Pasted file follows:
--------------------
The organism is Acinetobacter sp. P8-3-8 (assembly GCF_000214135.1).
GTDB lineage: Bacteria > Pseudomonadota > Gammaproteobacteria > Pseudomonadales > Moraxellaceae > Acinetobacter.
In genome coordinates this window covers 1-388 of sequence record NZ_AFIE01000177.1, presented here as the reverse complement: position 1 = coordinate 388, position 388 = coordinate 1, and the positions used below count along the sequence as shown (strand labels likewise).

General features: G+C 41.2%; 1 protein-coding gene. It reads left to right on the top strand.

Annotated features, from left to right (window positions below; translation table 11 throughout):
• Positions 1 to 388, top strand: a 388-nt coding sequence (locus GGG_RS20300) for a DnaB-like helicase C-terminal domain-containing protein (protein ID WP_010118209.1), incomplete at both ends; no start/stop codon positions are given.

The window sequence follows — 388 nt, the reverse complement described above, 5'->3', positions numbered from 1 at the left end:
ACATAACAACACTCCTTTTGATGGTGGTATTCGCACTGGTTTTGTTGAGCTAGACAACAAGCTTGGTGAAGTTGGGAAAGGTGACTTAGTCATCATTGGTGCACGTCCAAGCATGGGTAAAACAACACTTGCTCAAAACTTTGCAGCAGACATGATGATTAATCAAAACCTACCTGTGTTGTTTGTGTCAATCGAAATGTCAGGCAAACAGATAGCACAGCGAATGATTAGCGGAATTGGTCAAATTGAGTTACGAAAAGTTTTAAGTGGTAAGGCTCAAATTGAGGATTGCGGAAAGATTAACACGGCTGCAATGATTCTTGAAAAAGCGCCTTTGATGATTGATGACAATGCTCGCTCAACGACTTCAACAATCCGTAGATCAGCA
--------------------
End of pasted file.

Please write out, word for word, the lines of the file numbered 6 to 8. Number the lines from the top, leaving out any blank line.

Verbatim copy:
• Positions 1 to 388, top strand: a 388-nt coding sequence (locus GGG_RS20300) for a DnaB-like helicase C-terminal domain-containing protein (protein ID WP_010118209.1), incomplete at both ends; no start/stop codon positions are given.

The window sequence follows — 388 nt, the reverse complement described above, 5'->3', positions numbered from 1 at the left end:
ACATAACAACACTCCTTTTGATGGTGGTATTCGCACTGGTTTTGTTGAGCTAGACAACAAGCTTGGTGAAGTTGGGAAAGGTGACTTAGTCATCATTGGTGCACGTCCAAGCATGGGTAAAACAACACTTGCTCAAAACTTTGCAGCAGACATGATGATTAATCAAAACCTACCTGTGTTGTTTGTGTCAATCGAAATGTCAGGCAAACAGATAGCACAGCGAATGATTAGCGGAATTGGTCAAATTGAGTTACGAAAAGTTTTAAGTGGTAAGGCTCAAATTGAGGATTGCGGAAAGATTAACACGGCTGCAATGATTCTTGAAAAAGCGCCTTTGATGATTGATGACAATGCTCGCTCAACGACTTCAACAATCCGTAGATCAGCA